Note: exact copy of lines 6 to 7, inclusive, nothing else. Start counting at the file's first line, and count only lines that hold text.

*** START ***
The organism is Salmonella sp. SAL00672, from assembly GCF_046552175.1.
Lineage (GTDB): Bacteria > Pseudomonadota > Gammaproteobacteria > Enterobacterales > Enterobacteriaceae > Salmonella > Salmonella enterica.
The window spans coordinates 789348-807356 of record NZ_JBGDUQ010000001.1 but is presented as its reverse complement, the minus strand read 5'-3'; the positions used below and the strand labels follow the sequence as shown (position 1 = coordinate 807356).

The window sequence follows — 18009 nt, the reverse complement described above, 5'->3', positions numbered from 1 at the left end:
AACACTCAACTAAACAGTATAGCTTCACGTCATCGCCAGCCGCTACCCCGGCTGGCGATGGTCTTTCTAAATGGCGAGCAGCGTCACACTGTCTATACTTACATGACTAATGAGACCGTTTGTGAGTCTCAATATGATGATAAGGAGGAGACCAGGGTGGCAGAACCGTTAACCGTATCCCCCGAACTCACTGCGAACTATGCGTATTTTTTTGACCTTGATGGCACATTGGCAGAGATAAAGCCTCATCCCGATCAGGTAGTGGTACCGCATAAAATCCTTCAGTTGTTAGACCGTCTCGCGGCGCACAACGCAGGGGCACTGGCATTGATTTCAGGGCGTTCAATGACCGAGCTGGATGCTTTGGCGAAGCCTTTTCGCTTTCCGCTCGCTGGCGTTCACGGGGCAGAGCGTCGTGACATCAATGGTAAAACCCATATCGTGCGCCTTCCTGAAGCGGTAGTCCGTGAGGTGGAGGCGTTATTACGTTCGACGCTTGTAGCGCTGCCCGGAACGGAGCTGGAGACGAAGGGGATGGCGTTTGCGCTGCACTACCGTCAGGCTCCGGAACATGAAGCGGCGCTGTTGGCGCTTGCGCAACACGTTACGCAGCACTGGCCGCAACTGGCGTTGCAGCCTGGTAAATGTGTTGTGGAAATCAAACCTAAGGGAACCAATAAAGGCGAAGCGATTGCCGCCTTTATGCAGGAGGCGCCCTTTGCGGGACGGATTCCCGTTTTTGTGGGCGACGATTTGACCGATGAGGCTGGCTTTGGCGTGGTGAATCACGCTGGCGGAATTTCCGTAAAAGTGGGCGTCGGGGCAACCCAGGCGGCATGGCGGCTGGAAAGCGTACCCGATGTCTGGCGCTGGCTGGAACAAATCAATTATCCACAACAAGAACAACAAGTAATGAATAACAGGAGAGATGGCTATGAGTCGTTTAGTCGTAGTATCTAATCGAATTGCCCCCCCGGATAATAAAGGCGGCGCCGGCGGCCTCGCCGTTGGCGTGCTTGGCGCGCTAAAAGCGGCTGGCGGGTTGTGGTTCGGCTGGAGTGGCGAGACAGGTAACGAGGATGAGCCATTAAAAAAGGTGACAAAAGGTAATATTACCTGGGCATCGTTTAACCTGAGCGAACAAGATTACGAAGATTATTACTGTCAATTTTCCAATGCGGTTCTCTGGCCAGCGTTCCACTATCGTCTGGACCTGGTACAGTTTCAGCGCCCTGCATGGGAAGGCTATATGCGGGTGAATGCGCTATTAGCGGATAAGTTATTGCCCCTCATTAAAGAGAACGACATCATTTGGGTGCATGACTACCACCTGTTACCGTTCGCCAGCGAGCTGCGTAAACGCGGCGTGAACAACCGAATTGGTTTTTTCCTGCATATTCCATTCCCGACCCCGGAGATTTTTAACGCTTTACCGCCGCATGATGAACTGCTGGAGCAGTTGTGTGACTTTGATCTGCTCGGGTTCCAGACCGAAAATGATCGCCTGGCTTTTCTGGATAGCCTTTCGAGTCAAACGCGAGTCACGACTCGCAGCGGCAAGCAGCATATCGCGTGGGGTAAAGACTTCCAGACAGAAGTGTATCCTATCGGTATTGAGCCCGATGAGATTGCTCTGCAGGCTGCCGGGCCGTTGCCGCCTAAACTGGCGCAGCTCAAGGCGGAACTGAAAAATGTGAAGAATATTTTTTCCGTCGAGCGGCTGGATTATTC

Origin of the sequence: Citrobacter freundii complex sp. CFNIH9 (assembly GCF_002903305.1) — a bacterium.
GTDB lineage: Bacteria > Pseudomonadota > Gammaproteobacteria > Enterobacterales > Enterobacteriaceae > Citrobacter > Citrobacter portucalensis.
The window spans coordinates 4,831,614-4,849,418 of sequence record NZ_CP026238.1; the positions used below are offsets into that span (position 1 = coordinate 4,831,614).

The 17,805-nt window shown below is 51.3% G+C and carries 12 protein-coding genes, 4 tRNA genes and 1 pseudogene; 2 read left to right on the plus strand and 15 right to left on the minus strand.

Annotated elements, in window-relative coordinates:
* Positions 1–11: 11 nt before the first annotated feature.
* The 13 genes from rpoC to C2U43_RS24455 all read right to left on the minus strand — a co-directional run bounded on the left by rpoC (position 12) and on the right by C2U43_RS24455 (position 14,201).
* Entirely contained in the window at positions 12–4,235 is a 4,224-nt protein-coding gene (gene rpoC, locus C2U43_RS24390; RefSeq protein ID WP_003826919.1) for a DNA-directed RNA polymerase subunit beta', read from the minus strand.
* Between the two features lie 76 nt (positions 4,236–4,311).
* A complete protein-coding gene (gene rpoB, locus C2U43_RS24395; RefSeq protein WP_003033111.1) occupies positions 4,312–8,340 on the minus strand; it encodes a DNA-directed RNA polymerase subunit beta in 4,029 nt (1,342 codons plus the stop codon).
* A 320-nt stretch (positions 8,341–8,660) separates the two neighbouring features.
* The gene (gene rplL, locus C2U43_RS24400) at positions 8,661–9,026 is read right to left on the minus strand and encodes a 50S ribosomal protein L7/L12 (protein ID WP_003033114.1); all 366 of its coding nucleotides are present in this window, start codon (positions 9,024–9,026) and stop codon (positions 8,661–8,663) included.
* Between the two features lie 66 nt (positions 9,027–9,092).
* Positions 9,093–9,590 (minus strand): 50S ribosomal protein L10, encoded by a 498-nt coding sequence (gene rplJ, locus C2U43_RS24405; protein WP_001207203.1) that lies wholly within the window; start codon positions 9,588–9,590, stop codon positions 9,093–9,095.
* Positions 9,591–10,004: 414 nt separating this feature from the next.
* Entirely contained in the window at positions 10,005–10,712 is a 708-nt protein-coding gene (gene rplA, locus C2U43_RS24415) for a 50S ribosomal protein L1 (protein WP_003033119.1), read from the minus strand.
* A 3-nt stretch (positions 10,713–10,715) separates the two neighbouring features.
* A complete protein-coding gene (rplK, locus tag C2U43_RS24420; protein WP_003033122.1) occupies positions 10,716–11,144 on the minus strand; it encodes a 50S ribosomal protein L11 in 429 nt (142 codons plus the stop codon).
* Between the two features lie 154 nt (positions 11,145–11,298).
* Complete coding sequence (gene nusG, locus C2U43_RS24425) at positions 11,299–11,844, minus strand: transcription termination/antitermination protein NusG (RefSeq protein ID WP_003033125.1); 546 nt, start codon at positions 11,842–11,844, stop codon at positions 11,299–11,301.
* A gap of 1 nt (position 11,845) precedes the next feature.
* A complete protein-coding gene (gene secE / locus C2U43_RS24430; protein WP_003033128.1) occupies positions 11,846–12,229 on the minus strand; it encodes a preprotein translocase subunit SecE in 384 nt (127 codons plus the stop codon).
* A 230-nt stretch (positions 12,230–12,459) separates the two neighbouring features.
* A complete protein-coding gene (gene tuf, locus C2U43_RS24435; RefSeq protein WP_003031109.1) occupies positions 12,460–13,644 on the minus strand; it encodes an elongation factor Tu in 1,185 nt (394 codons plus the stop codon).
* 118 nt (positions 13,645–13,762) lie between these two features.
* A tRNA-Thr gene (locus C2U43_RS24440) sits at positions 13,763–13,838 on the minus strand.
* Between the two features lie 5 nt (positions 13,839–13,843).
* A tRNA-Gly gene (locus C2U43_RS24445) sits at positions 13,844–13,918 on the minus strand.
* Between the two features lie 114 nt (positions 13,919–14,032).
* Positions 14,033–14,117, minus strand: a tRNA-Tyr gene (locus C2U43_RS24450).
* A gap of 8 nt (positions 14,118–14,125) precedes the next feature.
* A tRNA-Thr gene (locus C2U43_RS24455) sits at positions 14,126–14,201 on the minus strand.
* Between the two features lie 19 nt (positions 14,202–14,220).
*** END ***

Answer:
Origin of the sequence: Citrobacter freundii complex sp. CFNIH9 (assembly GCF_002903305.1) — a bacterium.
GTDB lineage: Bacteria > Pseudomonadota > Gammaproteobacteria > Enterobacterales > Enterobacteriaceae > Citrobacter > Citrobacter portucalensis.